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Mendelssohn in Birmingham, Vol. 1 - The Hebrides, Op. 26; Symphonies nos 4 'Italian' and 5 'Reformation' / Gardner

Album Summary

>Mendelssohn, Felix : Hebrides Overture, in B minor Op. 26 "Fingal's Cave"
>Mendelssohn, Felix : Symphony no 5 in D major, Op. 107 "Reformation"
>Mendelssohn, Felix : Symphony no 4 in A major, Op. 90 "Italian"
Conductor Ensembles Composer

Notes & Reviews:

The start of a recording project marking Felix Mendelssohn's special relationship with the city. Recorded at Birmingham Town Hall, where Mendelssohn conducted many times. This series which will feature Mendelssohn's complete symphonies. Edward Gardner conducts the City of Birmingham Symphony Orchestra. Hybrid Surround Sound SACD

Gramophone Magazine, February 2014
Gardner's approach is entirely logical, given Mendelssohn's markings. The Hebrides is very dramatically played...All in all a fine trio of performances, individual for sure, and an encouraging start to what I hope will be an extended series.

Sunday Times, 2nd February 2014
[Gardner] and the Birminghamsters catch the hazy "Scottish" atmosphere of the Hebrides, and he is expansive in the outer movements of the Reformation, with its quotation of the Dresden Amen and Luther's chorale, Ein feste Burg. The Italian Symphony is exhilaratingly delivered - with poetic solos in the andante con moto - especially the breathless Saltarello presto finale.

The Telegraph, 20th February 2014
He characterises the land- and seascape of the "Hebrides" Overture with a good ear for storm, surge and serenity, and the purposeful instrumental detail that he elicits is a vital factor, too, in the "Reformation" Symphony.

BBC Music Magazine, April 2014
Unsurprisingly, the quality of the playing here is very high. I particularly enjoyed the timpani roars in The Hebrides Overture. In the Italian Symphony, Gardner coaxes elegant phrasing from the strings...In contrast, [he] allows the Reformation Symphony its full measure of grandeur and intensity.

MusicWeb International, 28th March 2014
Did it move me? The answer is a resounding 'Yes'. The playing is enthusiastic and balances the intimacy and drama of much of this music. Gardner is sympathetic to the nuances of Fingal's Cave and the sun-drenched pages of the Italian Symphony: he has given me a version of the Reformation Symphony that I can do business with.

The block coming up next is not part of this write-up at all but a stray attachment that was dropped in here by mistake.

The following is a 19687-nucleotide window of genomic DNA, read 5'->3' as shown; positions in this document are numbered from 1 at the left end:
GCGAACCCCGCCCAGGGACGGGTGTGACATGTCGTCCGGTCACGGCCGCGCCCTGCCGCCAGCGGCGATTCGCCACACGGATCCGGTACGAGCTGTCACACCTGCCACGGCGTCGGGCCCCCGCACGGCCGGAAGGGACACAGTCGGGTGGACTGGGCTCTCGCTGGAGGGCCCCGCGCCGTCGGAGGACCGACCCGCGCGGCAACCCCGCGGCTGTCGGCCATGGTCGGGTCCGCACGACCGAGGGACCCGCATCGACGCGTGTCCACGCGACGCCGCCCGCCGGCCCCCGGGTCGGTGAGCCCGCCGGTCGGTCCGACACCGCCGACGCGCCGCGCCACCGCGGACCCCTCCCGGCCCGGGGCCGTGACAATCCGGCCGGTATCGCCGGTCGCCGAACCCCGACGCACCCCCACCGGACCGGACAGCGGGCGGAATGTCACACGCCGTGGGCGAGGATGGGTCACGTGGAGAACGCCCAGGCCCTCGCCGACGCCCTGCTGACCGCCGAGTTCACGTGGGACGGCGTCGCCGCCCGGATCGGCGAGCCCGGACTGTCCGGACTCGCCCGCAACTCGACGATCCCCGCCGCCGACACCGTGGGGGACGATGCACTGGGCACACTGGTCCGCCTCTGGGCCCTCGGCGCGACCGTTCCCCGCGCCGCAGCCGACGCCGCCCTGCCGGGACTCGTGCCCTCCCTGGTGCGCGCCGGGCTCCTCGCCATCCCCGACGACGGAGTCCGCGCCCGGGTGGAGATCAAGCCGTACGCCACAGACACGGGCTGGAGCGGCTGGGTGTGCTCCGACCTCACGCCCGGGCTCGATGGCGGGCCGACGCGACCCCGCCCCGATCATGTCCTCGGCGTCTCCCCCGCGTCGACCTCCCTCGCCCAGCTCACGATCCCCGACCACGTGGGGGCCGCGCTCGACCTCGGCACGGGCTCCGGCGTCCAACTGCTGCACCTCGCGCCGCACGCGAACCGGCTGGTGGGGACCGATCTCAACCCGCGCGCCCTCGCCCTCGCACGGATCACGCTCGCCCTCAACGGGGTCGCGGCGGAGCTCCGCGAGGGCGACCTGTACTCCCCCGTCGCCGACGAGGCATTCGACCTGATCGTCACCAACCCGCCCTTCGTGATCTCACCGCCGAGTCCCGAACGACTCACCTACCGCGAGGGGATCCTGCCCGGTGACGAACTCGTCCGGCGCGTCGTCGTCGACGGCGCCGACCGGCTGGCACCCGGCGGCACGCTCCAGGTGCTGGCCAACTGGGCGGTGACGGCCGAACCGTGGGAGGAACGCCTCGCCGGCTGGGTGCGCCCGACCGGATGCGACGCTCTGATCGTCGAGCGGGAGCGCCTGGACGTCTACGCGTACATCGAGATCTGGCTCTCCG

American Record Guide, July/August 2014
Symphony 4 (Italian) and the Overture (also known as Fingal's Cave) were both heard first in London, and the Fifth (Reformation) had its premiere in Berlin. Nor, while we're issuing disclaimers, do the symphony numbers indicate chronology; after Mendelssohn's 12 youthful string symphonies the five numbered symphonies were written in the order 1, 5, 4, 2, 3. These performances are very satisfying in that they combine a sweet, romantic grace with enough energy and crispness to make them both refined and exciting. The orchestra plays very well under Gardner, and Chandos supplies excellent sound and notes.

Notes & Reviews:

Recording information: Town Hall, Birmingham (10/20/2013/10/21/2013).



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Works Details

>Mendelssohn, Felix : Hebrides Overture, in B minor Op. 26 "Fingal's Cave"
  • Conductor: Edward Gardner
  • Ensemble: City of Birmingham Symphony Orchestra
  • Notes: Town Hall, Birmingham (10/20/2013/10/21/2013)
  • Running Time: 10 min. sec.
  • Period Time: Romantic
  • Form: Orchestral
  • Written: 12/11/1830

>Mendelssohn, Felix : Symphony no 5 in D major, Op. 107 "Reformation"
  • Conductor: Edward Gardner
  • Notes: Town Hall, Birmingham (10/20/2013/10/21/2013)
  • Running Time: 27 min. 46 sec.
  • Period Time: Romantic
  • Form: Orchestral
  • Written: 05/12/1830

>Mendelssohn, Felix : Symphony no 4 in A major, Op. 90 "Italian"
  • Conductor: Edward Gardner
  • Notes: Town Hall, Birmingham (10/20/2013/10/21/2013)
  • Running Time: 28 min. 11 sec.
  • Period Time: Romantic
  • Form: Orchestral
  • Written: 03/13/1833